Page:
alt-J – After Laughter

released Jun 2, 2017
****** 6/10

alt-J are an English indie rock group featuring the talents of vocalist and guitar player Joe Newman, Cameron Knight on lead guitar and bass, Gus Unger-Hamilton on keyboards and backing vocals, and Thom Sonny Green on drums. Formed a decade ago, back in 2007, alt-J have now released three studio-length albums, An Awesome Wave, This Is All Yours, and today’s special, Relaxer.

alt-J are the kind of music for Millenials like what pop punk and 90’s r&b were for Generation Y. The voice of a generation – oft confused by physical albums and the thought of saving for a rainy day, but still a voice. Wicked generalization timotheories. Dick.

The thing is, alt-J have been compared to Radiohead a lot, and that is such a tired comparison to make, especially given that while their albums don’t come out with as much regularity anymore, Radiohead are still relevant. This is interesting music, for sure, but it’s not as courageous as those first two albums that alt-J put out.

I could spend a lot of time dissecting this album and pointing out all the places to you where it sounds amazing (read: In Cold Blood, Dead Crush, and Last Year), like the band that created Breeze Blocks and Left Hand Free, but someway and somehow we’ve been treated to a snoozefest for the most part and so many people are singing it’s praising without any reservation. It doesn’t make much sense to me, with a spectacularly weird and awful track in Hit Me Like That Snare. What a flaming pile of garbage that song feels like every time I listen to it.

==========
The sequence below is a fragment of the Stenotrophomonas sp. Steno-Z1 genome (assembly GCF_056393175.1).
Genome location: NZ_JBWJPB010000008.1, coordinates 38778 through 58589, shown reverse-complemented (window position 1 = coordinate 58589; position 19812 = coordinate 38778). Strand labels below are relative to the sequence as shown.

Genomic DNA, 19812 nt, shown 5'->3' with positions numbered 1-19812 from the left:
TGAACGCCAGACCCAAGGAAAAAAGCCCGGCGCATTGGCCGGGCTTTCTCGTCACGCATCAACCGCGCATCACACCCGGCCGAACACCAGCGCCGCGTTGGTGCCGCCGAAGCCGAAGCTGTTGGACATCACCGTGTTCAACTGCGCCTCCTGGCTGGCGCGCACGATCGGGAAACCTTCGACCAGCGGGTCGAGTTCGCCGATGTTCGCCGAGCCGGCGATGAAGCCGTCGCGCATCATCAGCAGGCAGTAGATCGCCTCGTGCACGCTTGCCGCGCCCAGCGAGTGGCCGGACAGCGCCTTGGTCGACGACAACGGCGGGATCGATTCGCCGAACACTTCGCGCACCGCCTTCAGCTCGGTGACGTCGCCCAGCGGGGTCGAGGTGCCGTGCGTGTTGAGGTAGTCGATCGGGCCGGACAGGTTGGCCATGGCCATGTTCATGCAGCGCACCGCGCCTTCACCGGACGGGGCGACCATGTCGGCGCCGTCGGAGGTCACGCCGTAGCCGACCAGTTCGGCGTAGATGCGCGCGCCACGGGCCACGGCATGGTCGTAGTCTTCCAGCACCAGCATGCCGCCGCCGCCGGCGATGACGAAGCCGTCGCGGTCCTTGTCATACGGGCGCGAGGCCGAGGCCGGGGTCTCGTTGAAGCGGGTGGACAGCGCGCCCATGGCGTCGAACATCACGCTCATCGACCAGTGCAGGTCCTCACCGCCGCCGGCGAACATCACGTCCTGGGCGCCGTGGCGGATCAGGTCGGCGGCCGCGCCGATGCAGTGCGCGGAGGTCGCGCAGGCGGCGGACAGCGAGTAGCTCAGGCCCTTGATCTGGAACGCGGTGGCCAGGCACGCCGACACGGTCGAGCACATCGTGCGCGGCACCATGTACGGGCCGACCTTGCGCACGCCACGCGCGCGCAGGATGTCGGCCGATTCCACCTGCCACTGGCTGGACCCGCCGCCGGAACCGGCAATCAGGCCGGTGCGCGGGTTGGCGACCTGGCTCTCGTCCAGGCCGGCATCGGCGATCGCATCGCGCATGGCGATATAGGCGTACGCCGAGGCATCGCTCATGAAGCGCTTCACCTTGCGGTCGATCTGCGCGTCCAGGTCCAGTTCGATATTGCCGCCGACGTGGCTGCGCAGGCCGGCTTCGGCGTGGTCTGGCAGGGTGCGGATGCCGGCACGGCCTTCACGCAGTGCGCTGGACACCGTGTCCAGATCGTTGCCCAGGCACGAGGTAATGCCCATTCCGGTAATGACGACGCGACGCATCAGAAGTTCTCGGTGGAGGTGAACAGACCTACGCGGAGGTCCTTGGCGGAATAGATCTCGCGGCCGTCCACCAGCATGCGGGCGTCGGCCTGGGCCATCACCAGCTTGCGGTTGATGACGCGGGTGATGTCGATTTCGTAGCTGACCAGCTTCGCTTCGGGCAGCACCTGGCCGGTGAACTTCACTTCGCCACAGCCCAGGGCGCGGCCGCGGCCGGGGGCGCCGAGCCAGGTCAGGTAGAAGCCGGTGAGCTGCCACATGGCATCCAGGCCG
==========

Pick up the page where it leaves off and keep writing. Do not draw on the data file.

And as much as I hate that song. This is actually a good thing.

Because it means that alt-J aren’t settling into a pattern of record making. They are willing to explore, to try new things and take some risks when it comes to their sound. Building a unique identity is difficult after all, and all of the comparisons to greats like Arcade Fire, Bastille and Arctic Monkeys would start to get on my nerves too.

This isn’t your mom and dad’s album, and it’s not mine either. But damn it if it doesn’t have the makings of something wonderful for alt-J to grow into in their middle age. They are working on making the content more meaningful, where they already set the standard in pared down simplicity.

Pros: As far as audio engineering and labour goes, nobody has alt-J beat. These gentlemen are more than capable of making arrangements interesting, and using ambience to tell narratives.